This past weekend, the Florida State football team held its spring football game. Most of the media attention focused on quarterback Jameis Winston, who had also spent much of his spring playing for the FSU baseball team.
Winston, of course, is by this point also well-known for events off the football field or the baseball diamond. In the midst of what became a national championship season, local media broke the news that the previous year, when he was a redshirt freshman, a woman had accused Winston of sexual assault. The alleged event occurred off campus, in a building not owned by Florida State. The Tallahassee Police Department conducted what could charitably be described as a less-than-enthusiastic investigation, and the case went cold.
Amidst the sudden media attention, the case was turned over to investigators from the local prosecutor’s office; State’s Attorney Willie Meggs announced that he did not believe that he could obtain a conviction of Winston. More important, he concluded that there was no probable cause to believe a crime occurred.
The linkage between the criminal standard of probable cause and the civil standard of preponderance-of-evidence (the requirement of the “Dear Colleague” letter) isn’t exact. But it’s hard to argue that someone whose conduct doesn’t rise to the level of probable cause could be found guilty under a preponderance-of-evidence threshold. So there would seem to be little reason to believe that through any sort of fair proceeding at FSU, Winston could have been found guilty.
Yet according to recent news reports, the ever-aggressive Office for Civil Rights (OCR) has opened an inquiry into Florida State. In at least one respect, this move is absurd: trained law enforcement officers, who conducted a competent if belated investigation, concluded that Winston’s conduct did not rise to the level in which a university tribunal could possibly have convicted him.
There are, however, two ways in which the Winston case could be troubling. First, the somewhat desultory investigation seemingly carried out by the Tallahassee Police could be used (at least by defenders of the academic status quo) to undermine calls for sexual assault cases to be investigated by competent law enforcement officers–for rape to be treated as a crime–rather than untrained or poorly trained college officials, or by college investigators subjected to ideological pressure from the “rape culture” bureaucracy.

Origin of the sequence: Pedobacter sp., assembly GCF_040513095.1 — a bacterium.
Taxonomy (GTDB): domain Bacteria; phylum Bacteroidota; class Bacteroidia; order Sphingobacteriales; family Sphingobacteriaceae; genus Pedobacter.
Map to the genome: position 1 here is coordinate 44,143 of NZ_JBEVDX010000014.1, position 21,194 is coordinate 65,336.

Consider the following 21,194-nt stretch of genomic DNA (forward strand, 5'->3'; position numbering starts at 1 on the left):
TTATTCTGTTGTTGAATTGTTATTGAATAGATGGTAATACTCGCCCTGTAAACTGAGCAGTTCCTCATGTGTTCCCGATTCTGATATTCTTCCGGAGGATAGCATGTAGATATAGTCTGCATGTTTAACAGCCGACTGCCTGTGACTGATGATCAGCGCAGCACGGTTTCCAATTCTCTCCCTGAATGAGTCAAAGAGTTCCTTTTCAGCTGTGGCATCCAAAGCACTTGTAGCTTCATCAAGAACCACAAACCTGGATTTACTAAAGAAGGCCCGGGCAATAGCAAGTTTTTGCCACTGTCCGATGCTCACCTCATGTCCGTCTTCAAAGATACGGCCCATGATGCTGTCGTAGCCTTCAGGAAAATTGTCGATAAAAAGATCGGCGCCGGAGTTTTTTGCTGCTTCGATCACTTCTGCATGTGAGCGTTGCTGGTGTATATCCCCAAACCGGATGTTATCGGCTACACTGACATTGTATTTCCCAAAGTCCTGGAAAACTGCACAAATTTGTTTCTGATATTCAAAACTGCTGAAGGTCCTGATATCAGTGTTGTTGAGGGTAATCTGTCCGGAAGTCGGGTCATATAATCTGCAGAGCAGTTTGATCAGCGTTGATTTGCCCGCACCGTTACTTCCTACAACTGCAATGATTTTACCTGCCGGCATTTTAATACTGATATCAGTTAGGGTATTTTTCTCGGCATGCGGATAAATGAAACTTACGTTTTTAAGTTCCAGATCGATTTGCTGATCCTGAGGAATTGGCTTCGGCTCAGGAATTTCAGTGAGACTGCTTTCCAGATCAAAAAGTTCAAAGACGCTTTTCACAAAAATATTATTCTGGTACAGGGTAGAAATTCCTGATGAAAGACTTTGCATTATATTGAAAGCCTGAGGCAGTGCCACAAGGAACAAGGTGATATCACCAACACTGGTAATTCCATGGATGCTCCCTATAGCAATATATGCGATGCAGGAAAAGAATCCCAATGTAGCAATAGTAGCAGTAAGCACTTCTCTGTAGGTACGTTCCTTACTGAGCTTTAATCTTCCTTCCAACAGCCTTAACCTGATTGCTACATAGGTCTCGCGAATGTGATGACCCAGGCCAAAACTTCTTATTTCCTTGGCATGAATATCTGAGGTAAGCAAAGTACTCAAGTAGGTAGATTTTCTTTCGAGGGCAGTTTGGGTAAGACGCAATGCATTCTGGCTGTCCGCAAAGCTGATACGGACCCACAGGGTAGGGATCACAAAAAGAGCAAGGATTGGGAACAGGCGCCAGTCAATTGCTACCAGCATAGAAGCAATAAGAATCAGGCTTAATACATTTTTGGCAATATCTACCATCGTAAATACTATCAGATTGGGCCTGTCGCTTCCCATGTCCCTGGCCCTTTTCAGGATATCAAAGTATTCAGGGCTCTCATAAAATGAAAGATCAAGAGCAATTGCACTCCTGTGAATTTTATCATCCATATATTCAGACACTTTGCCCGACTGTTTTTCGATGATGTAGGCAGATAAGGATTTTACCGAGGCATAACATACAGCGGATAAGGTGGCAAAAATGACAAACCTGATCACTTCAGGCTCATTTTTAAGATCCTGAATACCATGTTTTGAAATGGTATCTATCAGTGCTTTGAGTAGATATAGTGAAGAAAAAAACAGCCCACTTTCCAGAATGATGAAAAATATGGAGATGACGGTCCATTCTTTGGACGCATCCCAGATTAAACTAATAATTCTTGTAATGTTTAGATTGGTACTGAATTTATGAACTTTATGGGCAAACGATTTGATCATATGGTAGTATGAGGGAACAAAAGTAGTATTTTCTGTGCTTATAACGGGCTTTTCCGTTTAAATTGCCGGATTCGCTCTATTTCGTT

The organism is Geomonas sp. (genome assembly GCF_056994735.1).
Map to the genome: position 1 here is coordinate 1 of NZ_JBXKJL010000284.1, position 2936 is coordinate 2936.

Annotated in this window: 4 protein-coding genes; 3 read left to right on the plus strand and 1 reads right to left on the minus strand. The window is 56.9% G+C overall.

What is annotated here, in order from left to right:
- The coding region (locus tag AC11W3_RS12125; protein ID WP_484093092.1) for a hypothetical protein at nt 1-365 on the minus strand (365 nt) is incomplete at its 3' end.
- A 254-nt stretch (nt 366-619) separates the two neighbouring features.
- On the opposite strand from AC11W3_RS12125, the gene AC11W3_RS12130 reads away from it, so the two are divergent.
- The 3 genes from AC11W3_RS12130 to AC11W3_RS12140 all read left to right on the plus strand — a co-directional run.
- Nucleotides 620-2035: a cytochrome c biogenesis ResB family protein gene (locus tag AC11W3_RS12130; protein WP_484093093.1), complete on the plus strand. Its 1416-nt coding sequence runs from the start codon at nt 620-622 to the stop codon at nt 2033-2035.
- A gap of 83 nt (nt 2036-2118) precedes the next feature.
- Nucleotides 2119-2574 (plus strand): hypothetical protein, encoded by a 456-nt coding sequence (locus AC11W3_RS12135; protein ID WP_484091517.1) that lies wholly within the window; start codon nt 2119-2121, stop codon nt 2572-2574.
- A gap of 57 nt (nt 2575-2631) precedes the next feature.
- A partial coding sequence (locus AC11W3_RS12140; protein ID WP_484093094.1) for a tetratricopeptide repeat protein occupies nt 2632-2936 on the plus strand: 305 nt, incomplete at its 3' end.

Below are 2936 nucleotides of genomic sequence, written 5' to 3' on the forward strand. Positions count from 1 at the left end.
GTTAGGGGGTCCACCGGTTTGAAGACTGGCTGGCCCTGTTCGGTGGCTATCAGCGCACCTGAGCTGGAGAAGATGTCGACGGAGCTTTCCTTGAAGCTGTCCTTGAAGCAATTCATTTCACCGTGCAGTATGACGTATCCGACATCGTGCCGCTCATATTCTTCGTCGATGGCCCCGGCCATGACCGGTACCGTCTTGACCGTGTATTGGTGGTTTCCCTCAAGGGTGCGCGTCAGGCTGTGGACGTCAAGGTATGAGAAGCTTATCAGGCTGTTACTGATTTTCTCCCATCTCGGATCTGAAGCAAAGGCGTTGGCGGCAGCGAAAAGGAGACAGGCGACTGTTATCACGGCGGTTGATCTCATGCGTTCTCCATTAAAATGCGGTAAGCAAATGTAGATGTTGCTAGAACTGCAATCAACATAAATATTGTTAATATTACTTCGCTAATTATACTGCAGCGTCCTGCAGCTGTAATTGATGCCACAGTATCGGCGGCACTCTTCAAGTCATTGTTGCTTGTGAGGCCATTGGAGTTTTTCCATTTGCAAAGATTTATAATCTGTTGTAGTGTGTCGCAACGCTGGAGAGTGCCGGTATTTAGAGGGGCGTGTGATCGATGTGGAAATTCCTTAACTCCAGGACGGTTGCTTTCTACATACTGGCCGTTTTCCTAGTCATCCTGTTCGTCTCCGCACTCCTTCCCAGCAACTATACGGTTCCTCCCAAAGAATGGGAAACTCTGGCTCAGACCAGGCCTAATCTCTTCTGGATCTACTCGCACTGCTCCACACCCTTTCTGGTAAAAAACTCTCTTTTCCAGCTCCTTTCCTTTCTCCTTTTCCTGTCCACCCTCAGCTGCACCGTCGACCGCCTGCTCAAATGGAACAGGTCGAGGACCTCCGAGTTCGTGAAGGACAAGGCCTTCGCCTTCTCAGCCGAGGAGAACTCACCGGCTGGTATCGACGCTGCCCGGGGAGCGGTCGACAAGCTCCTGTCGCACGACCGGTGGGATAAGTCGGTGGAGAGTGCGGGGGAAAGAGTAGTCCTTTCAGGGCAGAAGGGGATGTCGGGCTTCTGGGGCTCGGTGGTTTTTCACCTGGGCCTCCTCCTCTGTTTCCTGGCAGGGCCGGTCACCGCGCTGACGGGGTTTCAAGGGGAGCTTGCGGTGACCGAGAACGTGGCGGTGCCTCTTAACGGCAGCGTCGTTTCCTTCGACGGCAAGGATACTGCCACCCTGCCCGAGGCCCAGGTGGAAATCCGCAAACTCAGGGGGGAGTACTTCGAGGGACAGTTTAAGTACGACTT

Second, at least based on available press reports (Deadspin has been the most comprehensive), the Winston affair seems to be an exception to the general rule on campus sexual assault matters. In general–as we’ve seen at Yale, or Vassar, or St. Joe’s, or Occidental–the ideological climate on campus strongly tilts in favor of excessively aggressive prosecution of sexual assault claims, with minimal or token respect for due process for the accused student. It’s possible, though, to imagine scenarios that go in the other direction–a claim against the son of a major donor, perhaps; or one directed against a star athlete at a school where athletics are very important.
According to the Tampa Bay Times, the accuser’s attorney has claimed that Florida State held a disciplinary hearing in the case without informing the accuser, a clear violation of the school’s procedures. (An FSU spokesperson denied the assertion.) Meanwhile, Deadspin has a source claiming that Winston “basically took the fifth” in a disciplinary hearing, thereby (it appears) failing to put up any defense–yet wasn’t punished by Florida State. Just as oddly, two of his (less talented) teammates did receive some sort of punishment from Florida State.
It’s possible that FSU’s handling of the Winston allegations did not conform to the university’s guidelines. It’s also possible that the reporting–driven by sources, it seems, at least somewhat hostile to Winston–has been incomplete. Either way, it’s hard to argue that the Winston case bears much resemblance to how the typical university handles the typical sexual assault claim.